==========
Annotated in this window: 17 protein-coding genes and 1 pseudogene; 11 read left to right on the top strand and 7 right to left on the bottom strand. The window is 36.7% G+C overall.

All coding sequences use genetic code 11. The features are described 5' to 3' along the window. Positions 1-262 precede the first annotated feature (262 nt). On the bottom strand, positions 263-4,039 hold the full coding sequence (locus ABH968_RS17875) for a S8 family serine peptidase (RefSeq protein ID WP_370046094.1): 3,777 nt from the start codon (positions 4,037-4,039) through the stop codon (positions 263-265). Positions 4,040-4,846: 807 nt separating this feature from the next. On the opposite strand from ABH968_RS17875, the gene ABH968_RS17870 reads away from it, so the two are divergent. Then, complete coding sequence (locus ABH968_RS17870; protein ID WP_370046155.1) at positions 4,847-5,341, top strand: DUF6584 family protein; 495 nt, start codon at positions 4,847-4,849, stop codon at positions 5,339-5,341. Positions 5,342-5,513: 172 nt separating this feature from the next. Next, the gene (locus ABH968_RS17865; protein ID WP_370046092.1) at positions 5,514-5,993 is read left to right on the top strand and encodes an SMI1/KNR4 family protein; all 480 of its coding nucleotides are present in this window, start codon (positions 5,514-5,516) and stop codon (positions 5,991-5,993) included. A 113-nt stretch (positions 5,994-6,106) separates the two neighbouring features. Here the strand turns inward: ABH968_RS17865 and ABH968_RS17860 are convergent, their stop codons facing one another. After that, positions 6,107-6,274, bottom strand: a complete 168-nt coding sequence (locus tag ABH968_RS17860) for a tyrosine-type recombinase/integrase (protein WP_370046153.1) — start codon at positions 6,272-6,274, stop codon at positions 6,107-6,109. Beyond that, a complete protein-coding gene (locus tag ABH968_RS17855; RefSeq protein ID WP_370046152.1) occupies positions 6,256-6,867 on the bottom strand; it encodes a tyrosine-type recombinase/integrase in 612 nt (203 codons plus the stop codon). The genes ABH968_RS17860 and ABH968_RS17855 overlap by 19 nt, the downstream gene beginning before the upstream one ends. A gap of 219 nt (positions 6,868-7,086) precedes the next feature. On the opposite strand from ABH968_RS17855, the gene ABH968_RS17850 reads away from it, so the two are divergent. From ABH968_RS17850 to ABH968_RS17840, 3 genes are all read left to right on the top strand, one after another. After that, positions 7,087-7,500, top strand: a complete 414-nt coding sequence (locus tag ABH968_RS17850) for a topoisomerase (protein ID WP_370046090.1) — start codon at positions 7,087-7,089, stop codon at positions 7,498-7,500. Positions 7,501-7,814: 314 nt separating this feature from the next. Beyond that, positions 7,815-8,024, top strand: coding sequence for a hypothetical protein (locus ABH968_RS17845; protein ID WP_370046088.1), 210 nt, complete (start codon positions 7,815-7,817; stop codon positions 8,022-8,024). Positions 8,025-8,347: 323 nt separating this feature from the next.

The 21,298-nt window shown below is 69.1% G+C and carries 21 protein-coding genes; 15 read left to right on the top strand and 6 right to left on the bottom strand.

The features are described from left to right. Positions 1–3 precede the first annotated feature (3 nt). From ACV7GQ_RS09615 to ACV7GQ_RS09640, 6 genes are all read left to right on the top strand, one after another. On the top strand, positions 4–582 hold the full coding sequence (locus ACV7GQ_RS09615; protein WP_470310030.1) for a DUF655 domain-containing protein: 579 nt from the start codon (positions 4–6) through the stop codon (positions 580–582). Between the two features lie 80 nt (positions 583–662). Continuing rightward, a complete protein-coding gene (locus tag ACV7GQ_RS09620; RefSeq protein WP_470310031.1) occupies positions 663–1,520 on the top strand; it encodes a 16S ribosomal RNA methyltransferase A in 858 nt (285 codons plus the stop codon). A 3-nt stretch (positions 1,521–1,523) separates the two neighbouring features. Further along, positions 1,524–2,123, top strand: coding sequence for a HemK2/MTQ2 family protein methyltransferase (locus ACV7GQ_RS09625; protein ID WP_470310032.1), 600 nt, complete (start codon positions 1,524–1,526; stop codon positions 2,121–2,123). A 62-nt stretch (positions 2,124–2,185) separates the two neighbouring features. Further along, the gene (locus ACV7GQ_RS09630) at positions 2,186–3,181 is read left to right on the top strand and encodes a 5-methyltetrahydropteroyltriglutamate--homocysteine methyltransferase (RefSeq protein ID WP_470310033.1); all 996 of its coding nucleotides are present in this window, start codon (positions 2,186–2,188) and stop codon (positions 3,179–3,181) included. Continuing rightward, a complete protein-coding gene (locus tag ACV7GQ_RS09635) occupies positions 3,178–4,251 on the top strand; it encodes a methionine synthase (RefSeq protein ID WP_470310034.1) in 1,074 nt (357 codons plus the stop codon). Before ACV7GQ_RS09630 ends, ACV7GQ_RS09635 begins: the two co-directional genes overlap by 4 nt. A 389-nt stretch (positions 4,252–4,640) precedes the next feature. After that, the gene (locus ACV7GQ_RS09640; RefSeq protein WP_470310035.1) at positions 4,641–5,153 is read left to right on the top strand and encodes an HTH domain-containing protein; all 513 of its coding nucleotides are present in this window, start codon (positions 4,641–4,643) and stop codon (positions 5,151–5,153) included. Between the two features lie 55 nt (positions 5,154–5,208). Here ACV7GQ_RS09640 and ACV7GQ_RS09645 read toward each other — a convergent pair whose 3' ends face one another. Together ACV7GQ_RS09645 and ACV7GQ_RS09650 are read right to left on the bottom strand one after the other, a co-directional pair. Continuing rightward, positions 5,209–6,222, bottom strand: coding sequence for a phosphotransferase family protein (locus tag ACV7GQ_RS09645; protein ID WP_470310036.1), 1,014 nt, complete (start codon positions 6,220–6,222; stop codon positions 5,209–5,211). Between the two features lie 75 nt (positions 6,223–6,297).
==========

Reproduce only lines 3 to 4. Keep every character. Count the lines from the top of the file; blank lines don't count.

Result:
The 21,298-nt window shown below is 69.1% G+C and carries 21 protein-coding genes; 15 read left to right on the top strand and 6 right to left on the bottom strand.

The features are described from left to right. Positions 1–3 precede the first annotated feature (3 nt). From ACV7GQ_RS09615 to ACV7GQ_RS09640, 6 genes are all read left to right on the top strand, one after another. On the top strand, positions 4–582 hold the full coding sequence (locus ACV7GQ_RS09615; protein WP_470310030.1) for a DUF655 domain-containing protein: 579 nt from the start codon (positions 4–6) through the stop codon (positions 580–582). Between the two features lie 80 nt (positions 583–662). Continuing rightward, a complete protein-coding gene (locus tag ACV7GQ_RS09620; RefSeq protein WP_470310031.1) occupies positions 663–1,520 on the top strand; it encodes a 16S ribosomal RNA methyltransferase A in 858 nt (285 codons plus the stop codon). A 3-nt stretch (positions 1,521–1,523) separates the two neighbouring features. Further along, positions 1,524–2,123, top strand: coding sequence for a HemK2/MTQ2 family protein methyltransferase (locus ACV7GQ_RS09625; protein ID WP_470310032.1), 600 nt, complete (start codon positions 1,524–1,526; stop codon positions 2,121–2,123). A 62-nt stretch (positions 2,124–2,185) separates the two neighbouring features. Further along, the gene (locus ACV7GQ_RS09630) at positions 2,186–3,181 is read left to right on the top strand and encodes a 5-methyltetrahydropteroyltriglutamate--homocysteine methyltransferase (RefSeq protein ID WP_470310033.1); all 996 of its coding nucleotides are present in this window, start codon (positions 2,186–2,188) and stop codon (positions 3,179–3,181) included. Continuing rightward, a complete protein-coding gene (locus tag ACV7GQ_RS09635) occupies positions 3,178–4,251 on the top strand; it encodes a methionine synthase (RefSeq protein ID WP_470310034.1) in 1,074 nt (357 codons plus the stop codon). Before ACV7GQ_RS09630 ends, ACV7GQ_RS09635 begins: the two co-directional genes overlap by 4 nt. A 389-nt stretch (positions 4,252–4,640) precedes the next feature. After that, the gene (locus ACV7GQ_RS09640; RefSeq protein WP_470310035.1) at positions 4,641–5,153 is read left to right on the top strand and encodes an HTH domain-containing protein; all 513 of its coding nucleotides are present in this window, start codon (positions 4,641–4,643) and stop codon (positions 5,151–5,153) included. Between the two features lie 55 nt (positions 5,154–5,208). Here ACV7GQ_RS09640 and ACV7GQ_RS09645 read toward each other — a convergent pair whose 3' ends face one another. Together ACV7GQ_RS09645 and ACV7GQ_RS09650 are read right to left on the bottom strand one after the other, a co-directional pair. Continuing rightward, positions 5,209–6,222, bottom strand: coding sequence for a phosphotransferase family protein (locus tag ACV7GQ_RS09645; protein ID WP_470310036.1), 1,014 nt, complete (start codon positions 6,220–6,222; stop codon positions 5,209–5,211). Between the two features lie 75 nt (positions 6,223–6,297).